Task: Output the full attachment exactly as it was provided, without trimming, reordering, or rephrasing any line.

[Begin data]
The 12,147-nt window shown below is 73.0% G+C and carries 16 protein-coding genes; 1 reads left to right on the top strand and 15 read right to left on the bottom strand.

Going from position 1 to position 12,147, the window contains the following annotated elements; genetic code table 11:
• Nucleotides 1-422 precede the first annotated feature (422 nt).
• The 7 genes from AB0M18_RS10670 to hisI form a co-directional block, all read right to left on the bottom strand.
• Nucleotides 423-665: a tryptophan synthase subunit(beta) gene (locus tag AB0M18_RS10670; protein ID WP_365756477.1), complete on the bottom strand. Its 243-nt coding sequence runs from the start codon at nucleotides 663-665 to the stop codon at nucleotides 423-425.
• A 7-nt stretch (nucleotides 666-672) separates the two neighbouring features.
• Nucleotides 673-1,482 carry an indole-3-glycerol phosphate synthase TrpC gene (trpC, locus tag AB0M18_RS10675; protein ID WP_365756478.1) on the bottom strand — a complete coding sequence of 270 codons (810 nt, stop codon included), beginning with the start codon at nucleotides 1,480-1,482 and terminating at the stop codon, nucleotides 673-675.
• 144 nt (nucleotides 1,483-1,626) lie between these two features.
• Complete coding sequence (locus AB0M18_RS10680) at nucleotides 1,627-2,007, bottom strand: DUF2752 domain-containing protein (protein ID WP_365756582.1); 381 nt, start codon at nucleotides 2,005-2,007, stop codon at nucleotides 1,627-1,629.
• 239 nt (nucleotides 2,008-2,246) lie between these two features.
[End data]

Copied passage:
The 12,147-nt window shown below is 73.0% G+C and carries 16 protein-coding genes; 1 reads left to right on the top strand and 15 read right to left on the bottom strand.

Going from position 1 to position 12,147, the window contains the following annotated elements; genetic code table 11:
• Nucleotides 1-422 precede the first annotated feature (422 nt).
• The 7 genes from AB0M18_RS10670 to hisI form a co-directional block, all read right to left on the bottom strand.
• Nucleotides 423-665: a tryptophan synthase subunit(beta) gene (locus tag AB0M18_RS10670; protein ID WP_365756477.1), complete on the bottom strand. Its 243-nt coding sequence runs from the start codon at nucleotides 663-665 to the stop codon at nucleotides 423-425.
• A 7-nt stretch (nucleotides 666-672) separates the two neighbouring features.
• Nucleotides 673-1,482 carry an indole-3-glycerol phosphate synthase TrpC gene (trpC, locus tag AB0M18_RS10675; protein ID WP_365756478.1) on the bottom strand — a complete coding sequence of 270 codons (810 nt, stop codon included), beginning with the start codon at nucleotides 1,480-1,482 and terminating at the stop codon, nucleotides 673-675.
• 144 nt (nucleotides 1,483-1,626) lie between these two features.
• Complete coding sequence (locus AB0M18_RS10680) at nucleotides 1,627-2,007, bottom strand: DUF2752 domain-containing protein (protein ID WP_365756582.1); 381 nt, start codon at nucleotides 2,005-2,007, stop codon at nucleotides 1,627-1,629.
• 239 nt (nucleotides 2,008-2,246) lie between these two features.